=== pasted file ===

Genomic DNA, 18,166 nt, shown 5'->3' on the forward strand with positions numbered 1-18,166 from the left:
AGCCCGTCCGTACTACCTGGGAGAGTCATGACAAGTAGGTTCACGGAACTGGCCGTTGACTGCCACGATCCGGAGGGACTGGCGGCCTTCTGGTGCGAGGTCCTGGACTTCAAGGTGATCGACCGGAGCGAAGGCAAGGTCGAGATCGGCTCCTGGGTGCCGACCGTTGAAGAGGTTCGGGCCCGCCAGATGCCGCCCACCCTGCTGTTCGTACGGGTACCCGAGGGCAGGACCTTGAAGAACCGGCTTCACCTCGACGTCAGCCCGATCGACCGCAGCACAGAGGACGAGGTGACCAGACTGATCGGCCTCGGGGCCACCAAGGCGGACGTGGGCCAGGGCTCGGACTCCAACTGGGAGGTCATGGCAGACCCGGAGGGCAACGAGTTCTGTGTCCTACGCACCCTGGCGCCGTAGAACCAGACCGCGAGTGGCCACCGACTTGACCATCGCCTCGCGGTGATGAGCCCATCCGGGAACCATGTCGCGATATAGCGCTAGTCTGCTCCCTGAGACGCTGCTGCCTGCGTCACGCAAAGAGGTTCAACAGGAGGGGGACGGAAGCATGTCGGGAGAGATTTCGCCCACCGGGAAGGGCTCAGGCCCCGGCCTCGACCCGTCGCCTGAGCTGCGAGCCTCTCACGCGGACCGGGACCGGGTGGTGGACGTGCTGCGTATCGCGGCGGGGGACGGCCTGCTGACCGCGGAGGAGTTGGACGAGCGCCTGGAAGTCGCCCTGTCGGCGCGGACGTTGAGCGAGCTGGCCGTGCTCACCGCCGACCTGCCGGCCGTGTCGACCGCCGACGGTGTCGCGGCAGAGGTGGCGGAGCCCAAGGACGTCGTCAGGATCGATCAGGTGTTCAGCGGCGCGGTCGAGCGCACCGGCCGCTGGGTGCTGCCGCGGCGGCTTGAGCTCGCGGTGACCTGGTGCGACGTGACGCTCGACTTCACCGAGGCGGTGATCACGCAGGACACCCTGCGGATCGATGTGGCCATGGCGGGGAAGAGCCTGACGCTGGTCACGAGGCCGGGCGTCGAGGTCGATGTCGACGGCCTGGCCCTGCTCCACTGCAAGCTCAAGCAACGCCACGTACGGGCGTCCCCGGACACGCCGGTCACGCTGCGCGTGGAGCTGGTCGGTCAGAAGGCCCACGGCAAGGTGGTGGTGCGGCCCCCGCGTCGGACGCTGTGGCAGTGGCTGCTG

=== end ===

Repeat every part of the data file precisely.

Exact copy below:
Genomic DNA, 18,166 nt, shown 5'->3' on the forward strand with positions numbered 1-18,166 from the left:
AGCCCGTCCGTACTACCTGGGAGAGTCATGACAAGTAGGTTCACGGAACTGGCCGTTGACTGCCACGATCCGGAGGGACTGGCGGCCTTCTGGTGCGAGGTCCTGGACTTCAAGGTGATCGACCGGAGCGAAGGCAAGGTCGAGATCGGCTCCTGGGTGCCGACCGTTGAAGAGGTTCGGGCCCGCCAGATGCCGCCCACCCTGCTGTTCGTACGGGTACCCGAGGGCAGGACCTTGAAGAACCGGCTTCACCTCGACGTCAGCCCGATCGACCGCAGCACAGAGGACGAGGTGACCAGACTGATCGGCCTCGGGGCCACCAAGGCGGACGTGGGCCAGGGCTCGGACTCCAACTGGGAGGTCATGGCAGACCCGGAGGGCAACGAGTTCTGTGTCCTACGCACCCTGGCGCCGTAGAACCAGACCGCGAGTGGCCACCGACTTGACCATCGCCTCGCGGTGATGAGCCCATCCGGGAACCATGTCGCGATATAGCGCTAGTCTGCTCCCTGAGACGCTGCTGCCTGCGTCACGCAAAGAGGTTCAACAGGAGGGGGACGGAAGCATGTCGGGAGAGATTTCGCCCACCGGGAAGGGCTCAGGCCCCGGCCTCGACCCGTCGCCTGAGCTGCGAGCCTCTCACGCGGACCGGGACCGGGTGGTGGACGTGCTGCGTATCGCGGCGGGGGACGGCCTGCTGACCGCGGAGGAGTTGGACGAGCGCCTGGAAGTCGCCCTGTCGGCGCGGACGTTGAGCGAGCTGGCCGTGCTCACCGCCGACCTGCCGGCCGTGTCGACCGCCGACGGTGTCGCGGCAGAGGTGGCGGAGCCCAAGGACGTCGTCAGGATCGATCAGGTGTTCAGCGGCGCGGTCGAGCGCACCGGCCGCTGGGTGCTGCCGCGGCGGCTTGAGCTCGCGGTGACCTGGTGCGACGTGACGCTCGACTTCACCGAGGCGGTGATCACGCAGGACACCCTGCGGATCGATGTGGCCATGGCGGGGAAGAGCCTGACGCTGGTCACGAGGCCGGGCGTCGAGGTCGATGTCGACGGCCTGGCCCTGCTCCACTGCAAGCTCAAGCAACGCCACGTACGGGCGTCCCCGGACACGCCGGTCACGCTGCGCGTGGAGCTGGTCGGTCAGAAGGCCCACGGCAAGGTGGTGGTGCGGCCCCCGCGTCGGACGCTGTGGCAGTGGCTGCTG